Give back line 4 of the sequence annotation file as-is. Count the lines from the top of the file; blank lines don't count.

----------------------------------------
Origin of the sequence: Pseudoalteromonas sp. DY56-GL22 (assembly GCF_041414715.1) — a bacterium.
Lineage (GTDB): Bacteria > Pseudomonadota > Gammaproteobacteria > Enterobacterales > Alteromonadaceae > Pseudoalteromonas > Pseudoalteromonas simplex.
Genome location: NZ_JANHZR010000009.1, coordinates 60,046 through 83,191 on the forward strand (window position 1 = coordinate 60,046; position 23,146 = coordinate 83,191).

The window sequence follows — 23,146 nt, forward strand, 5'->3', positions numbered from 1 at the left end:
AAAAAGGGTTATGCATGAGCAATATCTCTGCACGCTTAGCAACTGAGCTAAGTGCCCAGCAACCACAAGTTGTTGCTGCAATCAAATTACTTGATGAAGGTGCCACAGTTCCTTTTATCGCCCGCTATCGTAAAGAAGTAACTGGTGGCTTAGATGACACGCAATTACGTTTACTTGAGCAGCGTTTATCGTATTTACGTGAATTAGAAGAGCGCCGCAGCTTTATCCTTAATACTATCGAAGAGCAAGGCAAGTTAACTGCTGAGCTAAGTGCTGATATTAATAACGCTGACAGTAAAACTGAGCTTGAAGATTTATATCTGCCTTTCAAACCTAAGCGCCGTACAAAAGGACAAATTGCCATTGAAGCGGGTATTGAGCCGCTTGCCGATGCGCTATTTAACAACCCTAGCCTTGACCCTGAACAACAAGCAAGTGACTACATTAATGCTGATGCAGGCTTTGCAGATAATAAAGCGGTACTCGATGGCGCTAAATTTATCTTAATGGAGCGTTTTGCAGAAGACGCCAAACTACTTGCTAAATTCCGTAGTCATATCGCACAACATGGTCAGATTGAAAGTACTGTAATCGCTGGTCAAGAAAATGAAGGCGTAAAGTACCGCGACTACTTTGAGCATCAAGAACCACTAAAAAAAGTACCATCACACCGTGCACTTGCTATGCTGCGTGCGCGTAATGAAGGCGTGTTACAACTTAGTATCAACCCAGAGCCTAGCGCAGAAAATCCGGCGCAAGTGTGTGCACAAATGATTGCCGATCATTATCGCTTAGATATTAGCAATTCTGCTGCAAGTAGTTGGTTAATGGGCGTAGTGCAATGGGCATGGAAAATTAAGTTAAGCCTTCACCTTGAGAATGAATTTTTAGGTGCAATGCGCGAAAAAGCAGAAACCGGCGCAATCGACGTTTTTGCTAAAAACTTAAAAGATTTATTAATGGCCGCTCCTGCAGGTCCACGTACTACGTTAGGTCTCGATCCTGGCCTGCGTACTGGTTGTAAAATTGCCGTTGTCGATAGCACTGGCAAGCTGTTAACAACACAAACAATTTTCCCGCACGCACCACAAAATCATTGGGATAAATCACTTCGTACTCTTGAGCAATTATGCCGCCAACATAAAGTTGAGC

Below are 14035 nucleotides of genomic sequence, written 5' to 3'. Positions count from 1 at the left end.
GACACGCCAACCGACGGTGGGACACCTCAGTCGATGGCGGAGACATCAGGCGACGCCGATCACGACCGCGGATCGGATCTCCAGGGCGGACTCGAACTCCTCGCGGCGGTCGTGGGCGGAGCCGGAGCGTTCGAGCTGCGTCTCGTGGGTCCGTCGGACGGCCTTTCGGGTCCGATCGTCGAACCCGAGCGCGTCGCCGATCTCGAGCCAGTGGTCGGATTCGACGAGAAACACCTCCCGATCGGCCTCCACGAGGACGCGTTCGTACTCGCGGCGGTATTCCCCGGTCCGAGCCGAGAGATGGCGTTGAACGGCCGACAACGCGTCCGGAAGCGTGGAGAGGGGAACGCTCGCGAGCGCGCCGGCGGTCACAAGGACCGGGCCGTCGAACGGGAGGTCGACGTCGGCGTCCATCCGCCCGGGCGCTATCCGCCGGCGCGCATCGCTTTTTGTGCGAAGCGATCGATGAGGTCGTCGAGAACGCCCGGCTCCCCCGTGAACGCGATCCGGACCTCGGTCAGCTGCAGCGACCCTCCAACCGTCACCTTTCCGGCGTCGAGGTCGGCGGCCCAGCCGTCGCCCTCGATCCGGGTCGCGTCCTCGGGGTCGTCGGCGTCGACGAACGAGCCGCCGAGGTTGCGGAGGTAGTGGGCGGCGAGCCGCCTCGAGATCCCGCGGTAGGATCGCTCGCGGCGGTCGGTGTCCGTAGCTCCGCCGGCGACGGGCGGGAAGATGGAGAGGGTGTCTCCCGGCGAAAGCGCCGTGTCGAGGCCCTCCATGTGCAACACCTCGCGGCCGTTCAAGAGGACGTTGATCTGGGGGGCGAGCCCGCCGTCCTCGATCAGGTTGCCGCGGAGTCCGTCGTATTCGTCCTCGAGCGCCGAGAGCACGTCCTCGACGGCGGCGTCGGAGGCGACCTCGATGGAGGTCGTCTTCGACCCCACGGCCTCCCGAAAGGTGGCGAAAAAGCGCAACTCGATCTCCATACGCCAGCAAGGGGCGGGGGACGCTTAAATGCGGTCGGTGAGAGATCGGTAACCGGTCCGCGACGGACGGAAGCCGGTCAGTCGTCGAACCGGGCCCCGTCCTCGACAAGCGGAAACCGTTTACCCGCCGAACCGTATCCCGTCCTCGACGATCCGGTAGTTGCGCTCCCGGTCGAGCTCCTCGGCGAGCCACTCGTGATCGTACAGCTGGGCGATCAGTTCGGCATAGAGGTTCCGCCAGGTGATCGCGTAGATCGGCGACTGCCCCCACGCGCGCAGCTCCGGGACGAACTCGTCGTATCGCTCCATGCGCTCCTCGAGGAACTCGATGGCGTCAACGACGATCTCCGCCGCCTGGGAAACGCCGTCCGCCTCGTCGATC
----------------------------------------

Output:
The window sequence follows — 23,146 nt, forward strand, 5'->3', positions numbered from 1 at the left end: